One of the acknowledged superstars of twentieth-century art, Amedeo Modigliani (1884-1920) is also the best known and most loved of all modern Italian painters. Working at the epicentre of avant-garde experimentation in Paris between 1906 and 1920, he developed an artistic vision that was entirely his own. This new exhibition was the first to be devoted to the artist at the Estorick Collection, and focused on his works on paper, showing the spiritual and stylistic development of his portrayal of the human face and form.

Modigliani’s humanistic vision of timeless beauty drew on a wide range of influences, embracing Etruscan, Egyptian, Greek, African, Asian and early Italian Renaissance imagery. Taking those elements that accorded with his own character and vision, he created a remarkable body of work that side-stepped Fauvism, Cubism and the many other artistic movements of the day.

This exhibition included several works from the collection of Modigliani’s close friend Paul Alexandre – one of his few early patrons – along with pieces from other private collections, including that of Eric Estorick. The majority are rarely seen drawings dating from the early years of Modigliani’s career, which provided a fascinating and revealing insight into the artist’s distillation of a style unmistakable for its purity, simplicity and grace.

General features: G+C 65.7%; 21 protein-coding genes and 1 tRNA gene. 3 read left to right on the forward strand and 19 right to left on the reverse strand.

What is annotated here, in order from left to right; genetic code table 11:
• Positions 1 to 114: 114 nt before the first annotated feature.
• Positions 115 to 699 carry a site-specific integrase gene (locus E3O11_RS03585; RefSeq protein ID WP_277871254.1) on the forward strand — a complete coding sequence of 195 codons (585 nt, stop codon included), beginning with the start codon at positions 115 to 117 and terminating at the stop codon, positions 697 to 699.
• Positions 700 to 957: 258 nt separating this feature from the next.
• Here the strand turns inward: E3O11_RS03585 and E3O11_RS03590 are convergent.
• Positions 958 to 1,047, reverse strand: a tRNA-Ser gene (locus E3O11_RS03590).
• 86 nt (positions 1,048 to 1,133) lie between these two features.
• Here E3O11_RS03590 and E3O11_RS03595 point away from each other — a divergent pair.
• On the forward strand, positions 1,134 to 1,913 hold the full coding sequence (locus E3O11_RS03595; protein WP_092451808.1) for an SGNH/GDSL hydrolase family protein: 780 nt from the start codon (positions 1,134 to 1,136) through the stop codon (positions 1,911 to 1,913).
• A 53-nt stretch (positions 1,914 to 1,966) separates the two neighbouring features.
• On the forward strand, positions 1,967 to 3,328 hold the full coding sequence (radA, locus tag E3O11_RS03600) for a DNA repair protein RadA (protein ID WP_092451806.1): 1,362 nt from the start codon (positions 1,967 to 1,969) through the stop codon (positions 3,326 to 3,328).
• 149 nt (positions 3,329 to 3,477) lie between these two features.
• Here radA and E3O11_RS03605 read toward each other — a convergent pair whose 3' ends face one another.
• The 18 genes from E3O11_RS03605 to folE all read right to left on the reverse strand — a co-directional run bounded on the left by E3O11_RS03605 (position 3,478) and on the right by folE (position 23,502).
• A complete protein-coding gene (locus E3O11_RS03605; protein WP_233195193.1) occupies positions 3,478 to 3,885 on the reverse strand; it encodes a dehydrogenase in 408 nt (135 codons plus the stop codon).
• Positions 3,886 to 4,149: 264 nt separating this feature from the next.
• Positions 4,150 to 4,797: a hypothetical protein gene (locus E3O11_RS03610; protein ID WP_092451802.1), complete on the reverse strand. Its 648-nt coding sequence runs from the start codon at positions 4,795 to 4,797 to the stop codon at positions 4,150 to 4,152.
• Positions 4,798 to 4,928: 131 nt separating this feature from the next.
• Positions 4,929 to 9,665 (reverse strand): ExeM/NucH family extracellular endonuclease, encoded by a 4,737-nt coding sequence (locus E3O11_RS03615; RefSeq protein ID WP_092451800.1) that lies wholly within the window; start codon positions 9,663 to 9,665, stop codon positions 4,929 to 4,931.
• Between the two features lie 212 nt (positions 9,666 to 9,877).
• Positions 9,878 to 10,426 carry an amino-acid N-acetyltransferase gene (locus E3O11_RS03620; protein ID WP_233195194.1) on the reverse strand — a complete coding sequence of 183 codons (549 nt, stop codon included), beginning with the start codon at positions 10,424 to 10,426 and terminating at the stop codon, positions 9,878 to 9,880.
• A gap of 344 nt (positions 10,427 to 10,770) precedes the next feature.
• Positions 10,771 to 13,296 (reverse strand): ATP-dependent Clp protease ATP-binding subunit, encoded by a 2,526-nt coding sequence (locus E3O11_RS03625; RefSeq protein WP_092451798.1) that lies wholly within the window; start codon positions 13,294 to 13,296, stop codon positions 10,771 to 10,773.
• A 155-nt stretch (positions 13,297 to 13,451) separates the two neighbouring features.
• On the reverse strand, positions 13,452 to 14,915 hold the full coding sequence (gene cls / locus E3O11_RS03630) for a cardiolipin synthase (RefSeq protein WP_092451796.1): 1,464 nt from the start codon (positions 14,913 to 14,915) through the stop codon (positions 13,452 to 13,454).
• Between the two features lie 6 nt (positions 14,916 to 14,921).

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Marcello Mastroianni and Jeanne Moreau on the set of La Notte by Michelangelo Antonioni, 1960 © Sergio Strizzi Photography

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Pasquarosa, Vase of Flowers, c. 1916

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